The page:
The classical music detentions at West Park School are only the latest experiment in using and abusing some of humanity’s greatest cultural achievements to reprimand youth.

Across the UK, local councils and other public institutions now play recorded classical music through speakers at bus-stops, in parking lots, outside department stores, and elsewhere. No, not because they think the public will appreciate these sweet sounds (they think we are uncultured grunts), but because they hope it will make naughty youngsters flee.

Tyne and Wear in the north of England was one of the first parts of the UK to weaponize classical music. In the early 2000s, the local railway company decided to do something about the “problem” of “youths hanging around” its train stations. The young people were “not getting up to criminal activities,” admitted Tyne and Wear Metro, but they were “swearing, smoking at stations and harassing passengers.” So the railway company unleashed “blasts of Mozart and Vivaldi.”

Apparently it was a roaring success. The youth fled. “They seem to loathe [the music],” said the proud railway guy. “It’s pretty uncool to be seen hanging around somewhere when Mozart is playing.” He said the most successful deterrent music included the Pastoral Symphony by Beethoven, Symphony No. 2 by Rachmaninov, and Piano Concerto No. 2 by Shostakovich. (That last, I kind of understand.)

In Yorkshire in the north of England, the local council has started playing classical music through vandal-proof speakers at “troublesome bus-stops” between 7:30 PM and 11:30 PM. Shops in Worcester, Bristol, and North Wales have also taken to “firing out” bursts of classical music to ward of feckless youngsters.

In Holywood (in County Down in Northern Ireland, not to be confused with Hollywood in California), local businesspeople encouraged the council to pipe classical music as a way of getting rid of youngsters who were spitting in the street and doing graffiti. And apparently classical music defeats street art: The graffiti levels fell.

Anthony Burgess’s nightmare vision of an elite using high culture as a “punitive slap on the chops” for low youth has come true. In Burgess’s 1962 dystopian novel A Clockwork Orange, famously filmed by Stanley Kubrick in 1971, the unruly youngster Alex is subjected to “the Ludovico Technique” by the crazed authorities. Forced to take drugs that induce nausea and to watch graphically violent movies for two weeks, while simultaneously listening to Beethoven, Alex is slowly rewired and re-moulded. But he rebels, especially against the use of classical music as punishment.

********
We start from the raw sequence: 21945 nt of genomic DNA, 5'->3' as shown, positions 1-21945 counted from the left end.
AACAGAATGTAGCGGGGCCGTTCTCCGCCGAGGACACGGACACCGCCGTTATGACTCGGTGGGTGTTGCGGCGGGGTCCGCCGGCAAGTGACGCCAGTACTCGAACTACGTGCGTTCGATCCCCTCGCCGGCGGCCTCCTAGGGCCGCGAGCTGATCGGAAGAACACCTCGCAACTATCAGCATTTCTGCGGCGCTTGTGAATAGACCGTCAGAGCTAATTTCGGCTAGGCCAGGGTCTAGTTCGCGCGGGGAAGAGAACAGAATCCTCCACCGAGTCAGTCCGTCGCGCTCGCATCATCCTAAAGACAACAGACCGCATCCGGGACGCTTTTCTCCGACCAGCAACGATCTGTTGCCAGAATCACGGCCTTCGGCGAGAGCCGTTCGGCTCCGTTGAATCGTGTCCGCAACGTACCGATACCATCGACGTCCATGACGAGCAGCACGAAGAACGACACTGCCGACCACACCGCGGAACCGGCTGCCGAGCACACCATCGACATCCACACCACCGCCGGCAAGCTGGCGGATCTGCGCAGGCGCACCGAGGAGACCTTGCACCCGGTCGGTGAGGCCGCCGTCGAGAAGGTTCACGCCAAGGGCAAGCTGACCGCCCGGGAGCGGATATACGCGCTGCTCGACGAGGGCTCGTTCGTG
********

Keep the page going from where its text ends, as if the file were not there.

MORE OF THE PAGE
Pleading with his therapists to turn the music off, he tells them that “Ludwig van” did nothing wrong, he “only made music.” He tells the doctors it’s a sin to turn him against Beethoven and take away his love of music. But they ignore him. At the end of it all, Alex is no longer able to listen to his favorite music without feeling distressed. A bit like that schoolboy in Derby who now sticks his fingers in his ears when he hears Mozart.

The weaponization of classical music speaks volumes about the British elite’s authoritarianism and cultural backwardness. They’re so desperate to control youth—but from a distance, without actually having to engage with them—that they will film their every move, fire high-pitched noises in their ears, shine lights in their eyes, and bombard them with Mozart. And they have so little faith in young people’s intellectual abilities, in their capacity and their willingness to engage with humanity’s highest forms of art, that they imagine Beethoven and Mozart and others will be repugnant to young ears. Of course, this becomes a self-fulfilling prophecy.

The dangerous message being sent to young people is clear: 1) you are scum; 2) classical music is not a wonder of the human world, it’s a repellent against mildly anti-social behavior.


Dollars & Sense

April 7, 2010

Online salary database PayScale.com undertook recently to rank American schools by their students’ average income upon graduation, and then again ten years out. Things broke down thus:

  1. Dartmouth College ($58,000 / $129,000)
  2. MIT ($71,000 / $126,000)
  3. Harvard University ($60,000 / $126,000)
  4. Harvey Mudd College ($71,000 / $125,000)
  5. Stanford University ($67,000 / $124,000)
  6. Princeton University ($65,000 / $124,000)
  7. Colgate University ($51,000 / $122,000)
  8. University of Notre Dame ($55,000 / $121,000)
  9. Yale University ($56,000 / $120,000)
  10. University of Pennsylvania ($60,000 / $118,000)

This year wasn’t the first that Dartmouth topped the list; though its graduates start at one of the lower top-ten median salaries, their rise in earnings over the subsequent ten years is largely due to an alumni network legendary for its loyalty.

Al Lee, PayScale’s Director of Quantitative Analysis, doesn’t give much credence to his report, though: “Even more than where you go to school, the degree you get is a bigger influencer of your pay for the vast majority of Americans.” True, Mr. Lee… but then again, the vast majority of Americans didn’t go to any of these schools.

Dartmouth wins again.